So I hear today is National Metamour Day? What is a metamour, you ask? Well, actually it’s pretty simple: A metamour is like an in-law.
…it is, I swear.
Commitment is such a strange word. Some of us are terrified of it. Some of us believe others are scared of it, or at least tell ourselves that. I keep seeing this idea that people are attracted to polyamory because they are “scared of commitment,” and yet others that proudly wear that sentiment, “I will never marry again. I will never again have a most important person in my life.” Takes all sorts to make the polyamorous world go round, no? /s
Some of us, rightly, associate that (commitment) with the worst relationships in our lives and want to avoid repeating our mistakes. Some of us have made life commitments that went horribly awry and, in cases, nearly destroyed us. Moving away from commitment, and, instead, living in the moment, seems a perfect solution.
After all, isn’t that why you ran away screaming from, oh, say, your old mono marriage? To NOT have a One Most Important Person?
Maybe you remember what your previous relationships were like. Where your One True Love got to tell you how and when to love other people. Got to assert their dominance over your other relationships (whether these were “just” your friends or playmates, or whether they were other romantic partners).
It doesn’t really matter, of course. Whatever your reason was for abandoning (or rather attempting to abandon) hierarchy. Because that’s usually what it’s about. Folk that no longer want hierarchical rules or One Twue Love. Or don’t want to deal with the all too commonly associated headaches and drama.
Haven’t you heard this same, tired story from newly opened couples trying polyamory that remain the clearly stated Primary Couple?
A couple decides they are going to be “different” than their vanilla, mono couple friends (and they won’t say it, but their words sorta hint around that thinking). But, they aren’t -quite- ready to trust their partner, despite everything they say, and so they impose all these rules and restrictions on their new relationships.
Rules that makes -them- feel better, but that have zero consideration for the new person’s feelings. Because, well, why would they care about them? Why should anyone but the “real” couple be treated like they are significant? They aren’t The significant other, after all.
And someone does get hurt, badly, and the whole thing falls apart.
Usually they pretend they aren’t like other “unicorn hunters.” But they still treat the new partners as secondary and, worse, as lesser. At best, they acknowledge that they already have their primary partner and all others will come after (but they -told- you what to expect, so, really what else do you deserve?)
I’ve experienced the latter, as a matter of fact. I was clearly told I would always, always come after the primary relationship. Therefore, I was expecte to simply go along with it. No matter how bad I felt. Because, after all, I could always leave, right? But I didn’t want to leave. Part of me, fairly naturally, resented the unfair structure. But another part of me, well…let me explain, please.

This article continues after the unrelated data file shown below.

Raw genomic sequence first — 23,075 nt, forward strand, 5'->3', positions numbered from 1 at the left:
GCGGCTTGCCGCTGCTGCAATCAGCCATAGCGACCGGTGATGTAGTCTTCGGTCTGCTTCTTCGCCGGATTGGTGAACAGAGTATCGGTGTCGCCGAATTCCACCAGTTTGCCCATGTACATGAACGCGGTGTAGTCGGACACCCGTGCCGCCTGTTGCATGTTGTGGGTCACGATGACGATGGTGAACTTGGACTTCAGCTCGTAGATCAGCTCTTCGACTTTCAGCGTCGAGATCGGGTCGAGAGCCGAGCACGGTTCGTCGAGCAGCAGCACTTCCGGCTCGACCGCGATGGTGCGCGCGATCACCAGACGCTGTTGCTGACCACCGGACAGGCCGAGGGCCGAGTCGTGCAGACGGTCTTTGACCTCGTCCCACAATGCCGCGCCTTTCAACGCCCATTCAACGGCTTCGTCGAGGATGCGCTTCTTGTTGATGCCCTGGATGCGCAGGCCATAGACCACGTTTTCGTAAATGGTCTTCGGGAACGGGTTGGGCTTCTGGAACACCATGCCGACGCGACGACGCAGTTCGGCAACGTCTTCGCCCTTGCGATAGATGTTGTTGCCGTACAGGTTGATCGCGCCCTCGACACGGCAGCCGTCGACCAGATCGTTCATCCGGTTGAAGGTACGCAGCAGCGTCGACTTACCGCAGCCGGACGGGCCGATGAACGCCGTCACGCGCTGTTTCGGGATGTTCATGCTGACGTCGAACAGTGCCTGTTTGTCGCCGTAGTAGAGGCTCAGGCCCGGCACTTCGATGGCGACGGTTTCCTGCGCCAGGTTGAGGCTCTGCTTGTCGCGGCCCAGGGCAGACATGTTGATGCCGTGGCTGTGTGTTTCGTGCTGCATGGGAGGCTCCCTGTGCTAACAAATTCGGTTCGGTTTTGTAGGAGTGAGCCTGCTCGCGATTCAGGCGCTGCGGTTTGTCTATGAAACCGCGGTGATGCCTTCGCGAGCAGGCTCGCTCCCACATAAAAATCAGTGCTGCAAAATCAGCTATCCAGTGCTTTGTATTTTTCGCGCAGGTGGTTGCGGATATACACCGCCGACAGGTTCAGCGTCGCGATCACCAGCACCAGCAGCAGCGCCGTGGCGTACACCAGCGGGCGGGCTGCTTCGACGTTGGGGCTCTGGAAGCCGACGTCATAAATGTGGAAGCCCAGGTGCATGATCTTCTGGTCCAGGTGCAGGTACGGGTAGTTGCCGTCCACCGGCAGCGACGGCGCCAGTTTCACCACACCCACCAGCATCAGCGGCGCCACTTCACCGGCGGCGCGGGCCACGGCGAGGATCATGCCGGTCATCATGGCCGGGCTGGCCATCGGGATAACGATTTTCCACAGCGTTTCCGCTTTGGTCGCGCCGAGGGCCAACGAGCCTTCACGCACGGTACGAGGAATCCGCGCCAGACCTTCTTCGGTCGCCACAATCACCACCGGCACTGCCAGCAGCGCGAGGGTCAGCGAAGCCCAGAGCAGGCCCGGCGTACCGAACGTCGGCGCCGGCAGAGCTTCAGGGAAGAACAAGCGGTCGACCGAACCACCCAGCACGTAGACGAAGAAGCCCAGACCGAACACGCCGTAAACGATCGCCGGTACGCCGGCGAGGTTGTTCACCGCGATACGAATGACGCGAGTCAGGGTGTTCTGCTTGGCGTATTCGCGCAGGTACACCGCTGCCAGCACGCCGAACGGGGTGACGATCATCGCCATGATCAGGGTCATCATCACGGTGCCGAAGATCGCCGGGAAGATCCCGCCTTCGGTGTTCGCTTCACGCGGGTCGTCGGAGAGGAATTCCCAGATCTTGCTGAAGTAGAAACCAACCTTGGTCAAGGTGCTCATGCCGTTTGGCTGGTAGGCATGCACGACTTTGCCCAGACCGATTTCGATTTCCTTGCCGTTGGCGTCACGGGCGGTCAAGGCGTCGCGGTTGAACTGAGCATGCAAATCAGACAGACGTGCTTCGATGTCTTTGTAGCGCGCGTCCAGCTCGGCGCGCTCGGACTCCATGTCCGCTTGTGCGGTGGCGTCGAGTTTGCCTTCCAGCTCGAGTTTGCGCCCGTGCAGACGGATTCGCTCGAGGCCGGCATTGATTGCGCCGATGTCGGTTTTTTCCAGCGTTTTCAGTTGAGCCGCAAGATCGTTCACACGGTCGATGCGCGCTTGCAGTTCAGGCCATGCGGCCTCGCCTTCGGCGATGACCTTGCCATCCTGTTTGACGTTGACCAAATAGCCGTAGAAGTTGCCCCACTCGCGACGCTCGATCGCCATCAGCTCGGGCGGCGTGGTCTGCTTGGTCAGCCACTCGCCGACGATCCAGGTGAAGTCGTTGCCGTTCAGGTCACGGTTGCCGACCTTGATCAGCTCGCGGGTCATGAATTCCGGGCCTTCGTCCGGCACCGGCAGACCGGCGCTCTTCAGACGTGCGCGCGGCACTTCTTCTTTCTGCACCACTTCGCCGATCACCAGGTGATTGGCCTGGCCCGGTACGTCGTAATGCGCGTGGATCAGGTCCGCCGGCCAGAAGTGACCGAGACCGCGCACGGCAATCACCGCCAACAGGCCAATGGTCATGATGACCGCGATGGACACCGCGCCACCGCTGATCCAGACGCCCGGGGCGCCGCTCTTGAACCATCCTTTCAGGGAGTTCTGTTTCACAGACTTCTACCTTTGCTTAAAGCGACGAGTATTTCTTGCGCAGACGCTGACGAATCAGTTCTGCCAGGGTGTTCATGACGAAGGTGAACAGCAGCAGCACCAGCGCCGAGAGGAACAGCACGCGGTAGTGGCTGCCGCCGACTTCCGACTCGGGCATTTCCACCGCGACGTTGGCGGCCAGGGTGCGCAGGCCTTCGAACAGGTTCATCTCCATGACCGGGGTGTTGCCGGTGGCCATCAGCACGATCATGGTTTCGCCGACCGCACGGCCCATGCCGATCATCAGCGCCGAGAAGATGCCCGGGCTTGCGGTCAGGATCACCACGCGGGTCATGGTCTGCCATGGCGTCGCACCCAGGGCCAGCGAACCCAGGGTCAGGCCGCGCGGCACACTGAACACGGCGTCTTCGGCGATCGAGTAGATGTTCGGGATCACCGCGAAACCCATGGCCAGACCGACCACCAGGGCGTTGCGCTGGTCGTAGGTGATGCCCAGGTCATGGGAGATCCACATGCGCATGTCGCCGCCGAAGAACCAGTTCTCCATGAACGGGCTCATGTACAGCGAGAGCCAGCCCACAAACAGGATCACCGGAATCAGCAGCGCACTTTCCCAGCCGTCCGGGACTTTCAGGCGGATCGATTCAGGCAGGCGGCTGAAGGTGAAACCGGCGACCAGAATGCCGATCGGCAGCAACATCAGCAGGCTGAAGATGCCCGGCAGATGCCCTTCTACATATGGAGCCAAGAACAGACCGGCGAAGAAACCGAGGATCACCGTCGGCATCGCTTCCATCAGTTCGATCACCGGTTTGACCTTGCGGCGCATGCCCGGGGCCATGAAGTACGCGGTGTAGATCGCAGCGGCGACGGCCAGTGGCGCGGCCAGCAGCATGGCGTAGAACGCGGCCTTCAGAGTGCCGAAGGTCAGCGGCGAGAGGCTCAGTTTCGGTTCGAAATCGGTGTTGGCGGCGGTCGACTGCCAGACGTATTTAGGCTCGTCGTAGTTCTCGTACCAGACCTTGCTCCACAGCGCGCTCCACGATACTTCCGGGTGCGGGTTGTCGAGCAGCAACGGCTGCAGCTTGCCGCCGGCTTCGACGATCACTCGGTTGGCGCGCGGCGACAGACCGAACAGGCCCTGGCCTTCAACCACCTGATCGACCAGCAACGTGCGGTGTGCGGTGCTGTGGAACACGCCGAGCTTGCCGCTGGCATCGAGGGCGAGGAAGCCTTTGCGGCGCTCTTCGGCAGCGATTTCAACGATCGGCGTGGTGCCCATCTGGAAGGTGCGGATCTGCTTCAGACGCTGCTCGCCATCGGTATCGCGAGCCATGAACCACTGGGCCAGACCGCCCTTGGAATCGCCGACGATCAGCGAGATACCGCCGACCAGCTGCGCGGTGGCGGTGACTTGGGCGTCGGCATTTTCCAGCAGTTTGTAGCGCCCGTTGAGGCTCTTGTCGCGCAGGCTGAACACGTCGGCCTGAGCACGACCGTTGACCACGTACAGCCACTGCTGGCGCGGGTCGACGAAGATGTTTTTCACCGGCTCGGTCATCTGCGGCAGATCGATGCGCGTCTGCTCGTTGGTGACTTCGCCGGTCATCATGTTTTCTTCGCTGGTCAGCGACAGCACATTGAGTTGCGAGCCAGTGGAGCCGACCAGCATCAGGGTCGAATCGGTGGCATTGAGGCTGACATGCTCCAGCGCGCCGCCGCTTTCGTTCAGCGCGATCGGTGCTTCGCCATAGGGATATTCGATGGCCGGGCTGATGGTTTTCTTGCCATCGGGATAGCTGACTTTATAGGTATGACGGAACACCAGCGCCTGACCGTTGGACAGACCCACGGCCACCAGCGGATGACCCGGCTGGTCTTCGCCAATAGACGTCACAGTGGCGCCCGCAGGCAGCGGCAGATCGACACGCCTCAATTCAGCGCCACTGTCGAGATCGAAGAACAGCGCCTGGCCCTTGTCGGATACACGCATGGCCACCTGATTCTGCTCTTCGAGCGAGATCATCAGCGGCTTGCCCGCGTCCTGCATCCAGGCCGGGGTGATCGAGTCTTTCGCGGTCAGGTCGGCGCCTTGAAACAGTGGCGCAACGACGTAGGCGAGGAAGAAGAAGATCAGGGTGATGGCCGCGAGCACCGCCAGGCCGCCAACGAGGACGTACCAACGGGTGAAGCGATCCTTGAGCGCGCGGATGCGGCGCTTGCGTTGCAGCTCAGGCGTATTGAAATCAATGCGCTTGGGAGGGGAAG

The problem isn’t the system. It’s the people.
As it turned out, I didn’t mind being “second” so much as I minded being treated as garbage. And that isn’t the same thing as acknowledging hierarchy. Too often I see “hierarchy” used as an excuse to treat someone poorly. The spouse is the “important” one; while the girlfriend/boyfriend/play partner/etc is the “disposable” one.
Humans have had hierarchical relationships for years– only they referred to the secondary partners as “friends.” But just because you were someone’s “friend” and not “spouse,” did that mean they treated you like a piece of…dirt? (Ok, maybe in your case they did, but that doesn’t mean all people treat their friends poorly, does it?)
But, unlike Thanos, that isn’t inevitable, and sometimes you– and I– desire that Commitment.
My partner and his then primary partner were undeniably hierarchical. As in they capitalized on the existing hierarchiy in their relationship to keep me (and others) secondary. But while my meta took full advantage of this to make me feel lesser than her, my partner never did. He made me feel wonderful. Because he treated me like all the lesser entangled relationships in my life: as a beautiful human being whom he enjoyed as much as his life and mine allowed. As he did with all his friends.
I found a curious fact emerged, as time passed. As I built a relationship with my master, I found myself engaging in many of the same hierarchical…elements..in our relationship. But while he found it suffocating from her, when it came to me he felt reassured. As did I, though I’d shied away from it with previous partners. Because it wasn’t the “hierarchy” itself that caused the issues.
Please, if you have a minute, listen to me. This is important.
Hierarchy is a funny thing, but it isn’t evil. Monogamy isn’t evil. In fact, I’d argue healthy monogamy and healthy polyamory are virtually indistinguishable to the casual observer. Sure, both structures/concepts have their problems. Yes, these concepts are easily manipulated to abuse a partner (in various forms of both monogamy and polyamory). But that doesn’t mean that it’s the structure that’s the problem.
Hierarchy is simply a thing that happens. Think about it. You likely prioritize certain relationships over others, no? Your spouse or girlfriend over your friends? Your children over other folks’ kids? Your family over casual acquaintances? (Please understand I am using rather cliché examples and do not necessarily hold traditionally important relationships over others. Your ‘family,’ for example, may be the least important relationship in your life, especially if you define it to mean only blood related/marriage related family. )
And if you want commitment from someone? You will probably have existing hierarchy in the relationship. It’s almost impossible not to do so. You’ll want to spend more time with the person. And, well, that probably means spending, oh, holidays together. And, well, you only have so many vacation days, so you reserve them for that one person above other people– and, crap. Now you have hierarchy.